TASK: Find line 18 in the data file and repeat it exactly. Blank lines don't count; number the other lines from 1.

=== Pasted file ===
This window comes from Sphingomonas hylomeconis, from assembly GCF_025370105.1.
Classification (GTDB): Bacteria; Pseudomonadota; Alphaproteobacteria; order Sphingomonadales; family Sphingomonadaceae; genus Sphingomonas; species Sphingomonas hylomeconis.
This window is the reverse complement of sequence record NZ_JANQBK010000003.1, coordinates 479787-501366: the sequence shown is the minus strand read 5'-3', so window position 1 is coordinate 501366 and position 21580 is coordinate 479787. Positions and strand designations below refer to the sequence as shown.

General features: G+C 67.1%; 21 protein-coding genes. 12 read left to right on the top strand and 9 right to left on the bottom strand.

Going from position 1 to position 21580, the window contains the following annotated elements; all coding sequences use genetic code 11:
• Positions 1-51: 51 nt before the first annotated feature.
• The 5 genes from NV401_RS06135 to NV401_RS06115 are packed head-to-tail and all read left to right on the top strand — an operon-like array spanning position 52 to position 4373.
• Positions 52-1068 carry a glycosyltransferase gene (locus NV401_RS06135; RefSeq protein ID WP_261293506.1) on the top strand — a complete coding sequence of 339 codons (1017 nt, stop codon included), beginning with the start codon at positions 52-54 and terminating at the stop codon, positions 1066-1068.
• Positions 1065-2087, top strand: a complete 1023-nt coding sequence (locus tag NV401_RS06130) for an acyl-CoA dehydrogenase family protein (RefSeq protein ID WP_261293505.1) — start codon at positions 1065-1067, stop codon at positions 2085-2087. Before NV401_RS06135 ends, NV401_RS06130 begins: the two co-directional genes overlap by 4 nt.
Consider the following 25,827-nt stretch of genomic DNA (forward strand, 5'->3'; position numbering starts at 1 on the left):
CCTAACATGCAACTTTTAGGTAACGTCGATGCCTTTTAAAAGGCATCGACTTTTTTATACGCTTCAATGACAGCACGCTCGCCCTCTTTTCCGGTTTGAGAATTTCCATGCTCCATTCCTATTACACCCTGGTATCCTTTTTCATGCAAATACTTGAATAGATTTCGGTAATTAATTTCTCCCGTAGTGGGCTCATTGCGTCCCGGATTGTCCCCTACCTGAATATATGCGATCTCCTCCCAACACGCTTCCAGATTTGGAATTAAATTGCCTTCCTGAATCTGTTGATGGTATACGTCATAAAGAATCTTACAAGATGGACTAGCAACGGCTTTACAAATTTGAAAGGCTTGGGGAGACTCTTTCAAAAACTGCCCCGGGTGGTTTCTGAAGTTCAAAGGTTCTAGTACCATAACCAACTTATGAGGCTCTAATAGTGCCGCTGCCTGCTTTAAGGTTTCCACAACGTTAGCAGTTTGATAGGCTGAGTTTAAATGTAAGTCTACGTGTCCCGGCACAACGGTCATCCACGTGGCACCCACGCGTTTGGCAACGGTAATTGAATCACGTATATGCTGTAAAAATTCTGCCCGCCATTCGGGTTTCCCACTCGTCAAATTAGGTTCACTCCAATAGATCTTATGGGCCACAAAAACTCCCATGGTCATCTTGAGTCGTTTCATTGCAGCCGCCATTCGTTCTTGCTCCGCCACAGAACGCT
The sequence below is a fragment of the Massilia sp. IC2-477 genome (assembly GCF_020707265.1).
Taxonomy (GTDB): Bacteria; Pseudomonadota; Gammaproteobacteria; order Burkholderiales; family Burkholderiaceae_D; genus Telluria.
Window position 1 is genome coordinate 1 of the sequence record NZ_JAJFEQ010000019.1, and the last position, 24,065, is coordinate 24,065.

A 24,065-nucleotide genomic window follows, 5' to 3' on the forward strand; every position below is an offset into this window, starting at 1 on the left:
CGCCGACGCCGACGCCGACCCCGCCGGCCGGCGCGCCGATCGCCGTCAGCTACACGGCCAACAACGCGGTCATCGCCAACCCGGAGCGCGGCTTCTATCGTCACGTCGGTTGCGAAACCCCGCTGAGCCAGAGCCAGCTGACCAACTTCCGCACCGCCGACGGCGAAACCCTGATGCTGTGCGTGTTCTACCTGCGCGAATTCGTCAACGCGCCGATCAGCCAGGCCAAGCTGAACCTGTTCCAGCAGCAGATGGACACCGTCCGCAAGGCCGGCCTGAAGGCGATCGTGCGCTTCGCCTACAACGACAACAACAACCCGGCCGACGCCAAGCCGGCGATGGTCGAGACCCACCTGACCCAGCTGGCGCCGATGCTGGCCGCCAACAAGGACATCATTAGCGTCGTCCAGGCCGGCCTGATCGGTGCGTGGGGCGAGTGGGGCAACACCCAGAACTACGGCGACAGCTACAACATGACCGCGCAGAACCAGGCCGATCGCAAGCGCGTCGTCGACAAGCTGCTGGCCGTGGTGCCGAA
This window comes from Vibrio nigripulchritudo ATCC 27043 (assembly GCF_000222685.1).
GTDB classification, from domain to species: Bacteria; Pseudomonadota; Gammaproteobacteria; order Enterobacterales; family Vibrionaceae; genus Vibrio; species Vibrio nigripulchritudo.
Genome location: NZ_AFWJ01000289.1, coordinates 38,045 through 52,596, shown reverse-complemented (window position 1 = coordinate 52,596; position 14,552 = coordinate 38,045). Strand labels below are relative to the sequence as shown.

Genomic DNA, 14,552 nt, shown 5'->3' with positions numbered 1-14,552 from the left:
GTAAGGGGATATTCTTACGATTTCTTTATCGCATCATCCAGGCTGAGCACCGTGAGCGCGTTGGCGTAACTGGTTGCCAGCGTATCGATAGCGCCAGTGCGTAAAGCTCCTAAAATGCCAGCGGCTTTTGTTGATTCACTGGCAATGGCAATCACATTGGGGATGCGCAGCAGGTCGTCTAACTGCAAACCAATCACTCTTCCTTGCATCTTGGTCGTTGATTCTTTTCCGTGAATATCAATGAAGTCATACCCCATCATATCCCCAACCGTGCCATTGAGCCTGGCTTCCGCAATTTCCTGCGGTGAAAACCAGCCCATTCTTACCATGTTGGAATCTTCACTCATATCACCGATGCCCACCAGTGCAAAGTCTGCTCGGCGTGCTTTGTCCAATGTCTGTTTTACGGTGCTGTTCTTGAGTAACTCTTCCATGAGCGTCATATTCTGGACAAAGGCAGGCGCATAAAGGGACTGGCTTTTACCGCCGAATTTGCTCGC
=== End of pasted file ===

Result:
GTDB classification, from domain to species: Bacteria; Pseudomonadota; Gammaproteobacteria; order Enterobacterales; family Vibrionaceae; genus Vibrio; species Vibrio nigripulchritudo.